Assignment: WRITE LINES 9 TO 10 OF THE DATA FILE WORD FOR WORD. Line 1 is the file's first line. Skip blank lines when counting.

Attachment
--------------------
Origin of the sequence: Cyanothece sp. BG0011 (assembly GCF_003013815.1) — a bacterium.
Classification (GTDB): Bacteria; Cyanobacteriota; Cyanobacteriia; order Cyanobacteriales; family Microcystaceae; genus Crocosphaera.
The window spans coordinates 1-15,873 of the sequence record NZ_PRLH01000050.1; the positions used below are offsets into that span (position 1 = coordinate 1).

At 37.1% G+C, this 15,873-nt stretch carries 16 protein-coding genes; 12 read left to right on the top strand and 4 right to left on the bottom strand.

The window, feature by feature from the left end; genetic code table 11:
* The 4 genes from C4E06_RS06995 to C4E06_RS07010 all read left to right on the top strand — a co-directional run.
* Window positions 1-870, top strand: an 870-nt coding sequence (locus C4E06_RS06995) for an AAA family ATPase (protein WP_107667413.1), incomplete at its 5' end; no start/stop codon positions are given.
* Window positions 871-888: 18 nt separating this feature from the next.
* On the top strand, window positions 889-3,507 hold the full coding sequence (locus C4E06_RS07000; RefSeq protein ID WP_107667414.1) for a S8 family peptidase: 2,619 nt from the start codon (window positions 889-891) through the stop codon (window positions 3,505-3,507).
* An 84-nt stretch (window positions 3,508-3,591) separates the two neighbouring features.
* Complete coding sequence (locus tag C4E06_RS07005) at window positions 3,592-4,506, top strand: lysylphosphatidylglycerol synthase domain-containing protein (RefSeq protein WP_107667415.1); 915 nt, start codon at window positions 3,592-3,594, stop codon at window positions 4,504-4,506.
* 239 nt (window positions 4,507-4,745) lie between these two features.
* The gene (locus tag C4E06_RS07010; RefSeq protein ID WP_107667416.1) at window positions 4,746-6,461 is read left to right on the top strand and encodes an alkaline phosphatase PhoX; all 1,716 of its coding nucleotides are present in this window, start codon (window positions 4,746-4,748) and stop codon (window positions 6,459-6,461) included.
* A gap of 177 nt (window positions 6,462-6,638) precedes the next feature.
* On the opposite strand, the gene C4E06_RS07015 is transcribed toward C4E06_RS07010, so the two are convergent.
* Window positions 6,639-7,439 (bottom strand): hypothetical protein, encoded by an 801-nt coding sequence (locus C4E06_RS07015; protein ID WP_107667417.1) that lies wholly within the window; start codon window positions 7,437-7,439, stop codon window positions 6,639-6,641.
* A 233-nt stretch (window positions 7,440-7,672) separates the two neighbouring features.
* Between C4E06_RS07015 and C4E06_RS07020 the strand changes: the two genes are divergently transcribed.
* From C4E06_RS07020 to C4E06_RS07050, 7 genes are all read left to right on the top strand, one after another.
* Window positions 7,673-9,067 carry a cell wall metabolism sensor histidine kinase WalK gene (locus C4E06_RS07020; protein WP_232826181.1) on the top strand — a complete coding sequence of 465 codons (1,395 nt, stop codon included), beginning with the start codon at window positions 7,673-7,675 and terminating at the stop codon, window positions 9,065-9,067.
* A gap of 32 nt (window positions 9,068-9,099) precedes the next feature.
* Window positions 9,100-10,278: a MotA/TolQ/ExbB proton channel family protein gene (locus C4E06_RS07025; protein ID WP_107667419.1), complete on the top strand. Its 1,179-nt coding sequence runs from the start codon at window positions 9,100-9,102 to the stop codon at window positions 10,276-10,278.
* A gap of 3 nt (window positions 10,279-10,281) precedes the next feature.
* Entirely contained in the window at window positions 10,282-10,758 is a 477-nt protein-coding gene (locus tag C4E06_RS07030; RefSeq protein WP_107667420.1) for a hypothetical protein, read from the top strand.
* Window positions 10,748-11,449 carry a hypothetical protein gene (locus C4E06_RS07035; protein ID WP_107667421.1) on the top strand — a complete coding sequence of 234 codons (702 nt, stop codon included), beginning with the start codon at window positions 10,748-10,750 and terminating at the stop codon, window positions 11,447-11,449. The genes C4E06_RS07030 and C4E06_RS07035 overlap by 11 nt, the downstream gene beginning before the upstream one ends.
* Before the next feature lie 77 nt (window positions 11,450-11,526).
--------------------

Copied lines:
* On the top strand, window positions 889-3,507 hold the full coding sequence (locus C4E06_RS07000; RefSeq protein ID WP_107667414.1) for a S8 family peptidase: 2,619 nt from the start codon (window positions 889-891) through the stop codon (window positions 3,505-3,507).
* An 84-nt stretch (window positions 3,508-3,591) separates the two neighbouring features.